Despite a hectic job, she wisely took my advice and stayed home for what I call exercising bed rest.

4. Mr S has had lower back, groin and back of thigh and calf pain for fourth months.

He has a pincer deformity in the hip causing the stabs in the groin, and a degenerative facet causing the sciatica. Both are responding well to chiropractic and he is well pleased; sixty-five percent better after three treatments.

5. Mr T is a wise man; he has taken a warning TIA seriously and has lost 15 pounds, and has at least as much again to lose. A change to a low starch diet and half hour daily stroll has made the difference; but the walking is making his foot and back miserable. The expensive orthotic is hopeless; luckily his hips and back are fine, but he needs a simple heel lift; he has a short leg.

6. I too have had serious lower back issues, luckily fixed by my own chiropractor; so I too have to do my exercises, take care when lifting supers full of honey, gardening and using the chainsaw. Regaining the function of your spine is just as important as the pain.

7. My own granddaughter, only 7 is hypermobile giving her pelvic, knee and ankle issues. X-rays show a mildly dysplastic hip. Years ago we would have called it growing pains. She too regularly needs chiropractic care and luckily responds well. Increased range of motion is more difficult than too stiff in my opinion. Our care is for kids too.

8. This 65-year old lady is a serious gardener; every day she is bending, lifting and digging for 2 to 3 hours a day. It regularly catches her in the sacroiliac joint, so she has a treatment once a month that sorts it out. She does her lower back exercises faithfully.

9. This 88-year old lady is an inspiration; every day she is busy in the community. With a nasty scoliosis she manages very well with a chiropractic adjustment every six weeks and exercises faithfully done. 

10. Mr X is a 71-year old retired man who wants to continue with maintenance care every six to eight weeks; he had suffered from two years of lower back pain when he first came a few months ago. He has no discomfort now after 8 chiropractic treatments, but is aware that danger lurks.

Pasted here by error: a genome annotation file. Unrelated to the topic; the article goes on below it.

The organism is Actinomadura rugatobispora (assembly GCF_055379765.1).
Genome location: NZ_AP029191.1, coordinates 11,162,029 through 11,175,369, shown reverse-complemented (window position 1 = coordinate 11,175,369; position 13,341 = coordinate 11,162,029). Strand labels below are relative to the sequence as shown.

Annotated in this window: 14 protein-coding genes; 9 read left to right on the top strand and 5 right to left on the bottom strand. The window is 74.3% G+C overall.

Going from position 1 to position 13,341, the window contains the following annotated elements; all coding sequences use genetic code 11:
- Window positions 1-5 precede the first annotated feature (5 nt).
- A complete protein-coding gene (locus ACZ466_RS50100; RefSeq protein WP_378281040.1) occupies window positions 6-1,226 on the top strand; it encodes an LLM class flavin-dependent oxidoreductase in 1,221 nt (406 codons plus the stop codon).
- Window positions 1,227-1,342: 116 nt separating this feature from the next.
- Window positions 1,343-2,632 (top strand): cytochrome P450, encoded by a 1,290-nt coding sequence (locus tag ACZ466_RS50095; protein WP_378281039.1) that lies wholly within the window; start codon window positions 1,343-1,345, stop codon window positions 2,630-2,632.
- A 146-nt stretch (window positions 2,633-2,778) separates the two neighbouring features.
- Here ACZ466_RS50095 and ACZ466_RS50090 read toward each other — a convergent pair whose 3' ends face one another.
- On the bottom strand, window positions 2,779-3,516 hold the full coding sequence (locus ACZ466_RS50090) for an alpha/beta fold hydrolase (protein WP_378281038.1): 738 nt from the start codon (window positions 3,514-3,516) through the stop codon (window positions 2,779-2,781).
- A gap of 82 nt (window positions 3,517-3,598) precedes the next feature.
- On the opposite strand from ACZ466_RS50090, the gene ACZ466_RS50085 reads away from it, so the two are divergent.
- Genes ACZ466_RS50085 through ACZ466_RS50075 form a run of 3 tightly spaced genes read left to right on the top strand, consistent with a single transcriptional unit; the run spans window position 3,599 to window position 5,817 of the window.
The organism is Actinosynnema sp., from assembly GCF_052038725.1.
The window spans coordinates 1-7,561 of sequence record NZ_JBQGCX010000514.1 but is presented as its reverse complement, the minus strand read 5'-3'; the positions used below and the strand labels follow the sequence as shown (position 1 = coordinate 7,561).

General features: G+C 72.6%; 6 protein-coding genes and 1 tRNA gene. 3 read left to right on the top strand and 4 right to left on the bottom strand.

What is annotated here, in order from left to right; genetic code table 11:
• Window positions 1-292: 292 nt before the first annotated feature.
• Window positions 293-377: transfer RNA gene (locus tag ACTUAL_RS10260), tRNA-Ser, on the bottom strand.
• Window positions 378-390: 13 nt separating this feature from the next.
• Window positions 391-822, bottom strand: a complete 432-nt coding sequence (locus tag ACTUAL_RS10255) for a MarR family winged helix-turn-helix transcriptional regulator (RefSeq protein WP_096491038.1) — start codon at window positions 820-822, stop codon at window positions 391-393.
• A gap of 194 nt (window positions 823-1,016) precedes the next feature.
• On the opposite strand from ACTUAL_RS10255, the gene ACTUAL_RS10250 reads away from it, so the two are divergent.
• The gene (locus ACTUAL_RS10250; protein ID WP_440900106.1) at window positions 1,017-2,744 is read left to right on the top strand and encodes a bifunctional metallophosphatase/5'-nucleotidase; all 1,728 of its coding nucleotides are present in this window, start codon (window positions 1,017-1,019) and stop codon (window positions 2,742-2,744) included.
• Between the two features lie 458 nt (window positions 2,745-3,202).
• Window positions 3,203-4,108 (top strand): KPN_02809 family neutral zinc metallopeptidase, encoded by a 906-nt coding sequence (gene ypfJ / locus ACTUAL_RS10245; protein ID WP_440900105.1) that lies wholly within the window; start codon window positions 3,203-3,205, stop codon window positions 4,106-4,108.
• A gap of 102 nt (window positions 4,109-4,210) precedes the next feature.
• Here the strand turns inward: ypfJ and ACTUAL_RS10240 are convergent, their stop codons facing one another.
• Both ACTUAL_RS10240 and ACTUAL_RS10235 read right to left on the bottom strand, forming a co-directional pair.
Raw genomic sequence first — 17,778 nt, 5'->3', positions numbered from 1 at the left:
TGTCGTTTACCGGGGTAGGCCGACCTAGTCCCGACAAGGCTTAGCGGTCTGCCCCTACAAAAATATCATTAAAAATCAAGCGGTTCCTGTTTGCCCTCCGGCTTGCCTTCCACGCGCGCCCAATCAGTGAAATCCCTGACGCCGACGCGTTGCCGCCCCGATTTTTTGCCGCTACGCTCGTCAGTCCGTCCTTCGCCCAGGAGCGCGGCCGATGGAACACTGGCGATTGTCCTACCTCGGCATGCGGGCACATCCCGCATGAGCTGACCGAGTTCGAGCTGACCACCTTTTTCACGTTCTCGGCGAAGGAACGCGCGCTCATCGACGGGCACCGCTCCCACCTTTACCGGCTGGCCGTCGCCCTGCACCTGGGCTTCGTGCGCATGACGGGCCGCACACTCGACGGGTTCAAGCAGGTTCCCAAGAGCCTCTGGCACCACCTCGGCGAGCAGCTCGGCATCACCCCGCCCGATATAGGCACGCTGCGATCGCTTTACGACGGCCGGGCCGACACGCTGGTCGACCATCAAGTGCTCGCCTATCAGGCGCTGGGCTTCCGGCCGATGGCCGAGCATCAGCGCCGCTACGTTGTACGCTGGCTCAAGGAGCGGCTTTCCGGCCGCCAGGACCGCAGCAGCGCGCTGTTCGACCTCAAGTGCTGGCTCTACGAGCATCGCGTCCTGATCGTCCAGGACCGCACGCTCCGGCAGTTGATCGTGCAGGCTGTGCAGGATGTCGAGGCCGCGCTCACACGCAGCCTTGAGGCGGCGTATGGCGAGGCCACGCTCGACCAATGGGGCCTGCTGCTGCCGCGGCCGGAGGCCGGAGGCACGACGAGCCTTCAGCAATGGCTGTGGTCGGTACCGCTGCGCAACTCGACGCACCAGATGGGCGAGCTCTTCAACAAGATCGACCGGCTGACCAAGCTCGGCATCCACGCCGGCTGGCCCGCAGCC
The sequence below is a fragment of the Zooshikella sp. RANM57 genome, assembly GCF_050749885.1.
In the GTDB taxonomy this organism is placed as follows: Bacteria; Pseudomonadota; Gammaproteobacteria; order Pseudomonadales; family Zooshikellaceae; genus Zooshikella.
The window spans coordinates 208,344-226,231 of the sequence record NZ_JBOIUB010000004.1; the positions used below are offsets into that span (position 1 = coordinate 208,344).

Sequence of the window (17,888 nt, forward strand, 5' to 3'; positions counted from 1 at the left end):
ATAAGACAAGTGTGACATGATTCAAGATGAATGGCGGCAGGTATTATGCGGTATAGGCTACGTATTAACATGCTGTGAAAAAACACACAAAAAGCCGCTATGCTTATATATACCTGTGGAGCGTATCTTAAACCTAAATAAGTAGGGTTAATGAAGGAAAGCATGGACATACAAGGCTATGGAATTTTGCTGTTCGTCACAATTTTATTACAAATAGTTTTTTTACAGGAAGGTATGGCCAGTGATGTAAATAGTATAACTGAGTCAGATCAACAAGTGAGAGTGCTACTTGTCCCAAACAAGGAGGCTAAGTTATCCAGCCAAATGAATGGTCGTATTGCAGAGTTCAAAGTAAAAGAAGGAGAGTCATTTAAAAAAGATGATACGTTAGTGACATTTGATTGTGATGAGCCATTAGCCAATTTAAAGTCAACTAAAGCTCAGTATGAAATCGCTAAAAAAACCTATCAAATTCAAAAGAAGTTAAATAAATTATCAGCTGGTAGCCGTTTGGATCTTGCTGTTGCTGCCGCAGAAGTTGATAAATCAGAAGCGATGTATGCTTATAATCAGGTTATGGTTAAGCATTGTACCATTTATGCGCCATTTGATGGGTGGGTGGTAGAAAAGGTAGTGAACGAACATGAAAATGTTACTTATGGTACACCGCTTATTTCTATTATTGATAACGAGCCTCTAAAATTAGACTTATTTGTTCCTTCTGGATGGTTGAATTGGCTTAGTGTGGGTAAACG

11. Mrs C has been having severe headaches, and taking a lot of analgesics. It is a non-complicated upper cervical facet syndrome, and she is doing well.

12. Mr D is a 38-year old year man with chronic shoulder pain after a rotator cuff tear playing cricket. It responded well to treatment, but he knows he must do his exercises every day; for two years he could not sleep on that shoulder.

13. Mr D, a 71-year old man, has a severe ache in the shoulder and midback since working above his head. Trapped nerve tests are negative but he has advanced degenerative joints of Luschka; after just two treatments he is 50 percent better. Can we reach 90?

And so the day goes; chiropractors should not be treating the elderly most medical sites state but that is so much bunkum.

Do you have a problem that is not getting better?

Are you looking for a different slant on your pain?

Do you want to pose a question?

Interesting questions from visitors

CLS writes:

Greetings, Dr B.
You helped me quite some time back with a soothing and professional response which turned out to be exactly correct. I now consult a local chiropractor. You write a superb newsletter, too.

Your own unresolved problem. Pose a question

Knowing that up to 70 percent of the time the correct diagnosis is made with no examination, no special tests, no xrays, but just from the history, there is a fair chance I can add some insight to your unresolved problem. But at least 30% of the time, I may be quite wrong. Give plenty of detail if you want a sensible reply.

You visited this chiropractic help site no doubt because you have a problem that is not resolving and want to know more about what a DC does.

The quickest and most interesting way is to read one of my eBooks of anecdotes. Described by a reader as gems, both funny and healthful from the life and work of a chiropractor, you will love them. Priced right at $2.99, though Kindle fiddles the amount without telling me.